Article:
My first serious trainer had this funny thing about ribbons. She always said if she couldn’t get a blue (first place in the USA), then she wanted pink.
I never really understood that. Don’t get me wrong, in classes that bloated to over thirty people I certainly had my fair share of pink ribbons and I was happy to receive them. It’s just I would have been a bit happier to get a blue, red, yellow, white or green.
Her thought was that the pink ribbons were the prettiest colour. So if she couldn’t have a massive wall of blue, she was happy to see a lot of pink. I never really thought of her as super girly, but that probably had more to do with our age difference than anything else. Or perhaps saying that liking pink means you have to be ultra-feminine—or worse, ultra-young—is where the issue lies.
When I rode in Texas, my own colours were red and white. I even pinned a little Canadian flag on my all-purpose pad. Even back then when I was basically American for most intents and purposes, I had a bit of showy pride at being different. I was Canadian, and in Texas that wasn’t exactly a normal thing.
Moving to Canada made my simple act of rebellion seem more like some sort of hopped up show of grandeur. People who ride under the Canadian flag here have certainly earned that right, and I haven’t.
I wasn’t going to suddenly adopt a Texas flag, because I was much happier to be in Canada than I was sad to leave Texas. Besides, riding under red white and blue seems a bit too on the nose as it is. So I started to think a lot about my life and colour.
My day job revolves around Marketing and Graphic Design. This could mean anything from designing a logo or setting up an ad campaign. But whatever I’m tasked with, colour is a big part of it. I started playing with ideas, taking my cue from fashion, art, and interior design. Not going to lie, playing with the Ogilvy website was also a big help.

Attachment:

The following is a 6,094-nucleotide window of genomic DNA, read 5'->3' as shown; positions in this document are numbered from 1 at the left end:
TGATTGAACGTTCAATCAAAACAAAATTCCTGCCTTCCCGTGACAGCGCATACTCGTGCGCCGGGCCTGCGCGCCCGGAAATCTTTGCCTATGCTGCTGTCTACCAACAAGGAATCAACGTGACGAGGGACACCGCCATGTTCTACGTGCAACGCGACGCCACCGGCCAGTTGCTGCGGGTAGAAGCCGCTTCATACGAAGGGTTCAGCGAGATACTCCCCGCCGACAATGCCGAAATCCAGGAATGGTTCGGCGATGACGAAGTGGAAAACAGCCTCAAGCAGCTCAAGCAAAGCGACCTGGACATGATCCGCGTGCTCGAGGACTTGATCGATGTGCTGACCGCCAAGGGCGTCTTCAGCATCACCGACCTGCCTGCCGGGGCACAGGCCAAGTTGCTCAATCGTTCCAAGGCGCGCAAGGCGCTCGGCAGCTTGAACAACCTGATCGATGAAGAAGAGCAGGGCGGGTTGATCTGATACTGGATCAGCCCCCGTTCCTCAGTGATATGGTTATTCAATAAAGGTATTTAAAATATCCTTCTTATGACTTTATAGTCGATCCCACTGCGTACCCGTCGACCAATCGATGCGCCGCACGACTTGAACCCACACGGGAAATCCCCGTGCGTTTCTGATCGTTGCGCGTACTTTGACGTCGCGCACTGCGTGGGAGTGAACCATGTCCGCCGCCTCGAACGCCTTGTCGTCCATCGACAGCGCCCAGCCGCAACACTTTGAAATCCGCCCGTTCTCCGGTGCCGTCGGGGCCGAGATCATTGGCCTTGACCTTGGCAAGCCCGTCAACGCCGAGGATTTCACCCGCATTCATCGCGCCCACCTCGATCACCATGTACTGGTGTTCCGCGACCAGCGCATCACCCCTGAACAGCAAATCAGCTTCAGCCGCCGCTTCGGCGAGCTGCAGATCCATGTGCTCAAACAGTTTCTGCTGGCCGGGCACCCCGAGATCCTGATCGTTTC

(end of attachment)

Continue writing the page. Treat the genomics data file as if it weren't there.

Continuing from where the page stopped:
I kept coming back to the same concept: Navy body, white piping, and…fuchsia edging. Hot pink, really? A part of me balked at the idea. But the more I thought about it the more sense it made.
My computer is pink. So’s my phone cover. I don’t like wearing head-to-toe pink, but I definitely like tops and accents done up in pink.
I’m not sure at what point it happened, but somewhere in my long and twisted past of concealing who I was and what I liked in favour of who I thought I should be and what I thought I should like, I embraced the pink.
I embraced the real me that reads up to four books a week and thinks The Princess Bride is the closest thing to a perfect movie that exists. Without really paying attention, I stopped worrying about the connotation of having a sparkly pink phone cover and got it because I liked it.
Star’s a bigger mare. Most non-horse people instantly say “he” when they see her, because she’s big. Doesn’t make any sense to me, but I’m a horse person. Being a basic bay with more refinement then bling, she can wear nearly any colour easily. Putting a bit of pink on her pops, while reaffirming to the layperson that she’s female.
It’s not like I ride better in pink. It’s not a favorite around the barn where our coaches go in for the traditional. But still, I find myself reaching for pink at the tack store.
Because sometimes in your life, you need a little pink. That little bit of something that reminds you that you aren’t exactly the same as everyone else. My pink isn’t about being super girlie or being (or not being) a feminist. It has so much less to do with balking the status quo then it does with embracing the parts of yourself that don’t quite fit into the mold.
Riding, like a lot of things in life, is drenched in tradition and an attempt at reaching perfection. Sometimes taking a breather away from that is needed. Sometimes you need a hack through the woods or a freeride on the buckle. Sometimes you need a little smash of colour in the midst of the rest. It doesn’t have to actually be pink. Maybe your colour is lime green or purple or orange.
Whatever your colour, wear it with pride. Life is too short, and this sport we love too hard. Embrace who you are, and discover how much more you can enjoy every single day. Hoist the colours, riders; it’s time to shine.
Christine Sharpe is a Canadian who grew up riding Hunter/Jumper in the Southern USA. Now living in Toronto, she is a thirty-something who is recently back to riding after four years off and having her first child. Christine is aiming her Thoroughbred mare, Star, toward the Trillium Jumper Circuit. She struggles daily to juggle family, work, and her equine lifestyle, with occasional success.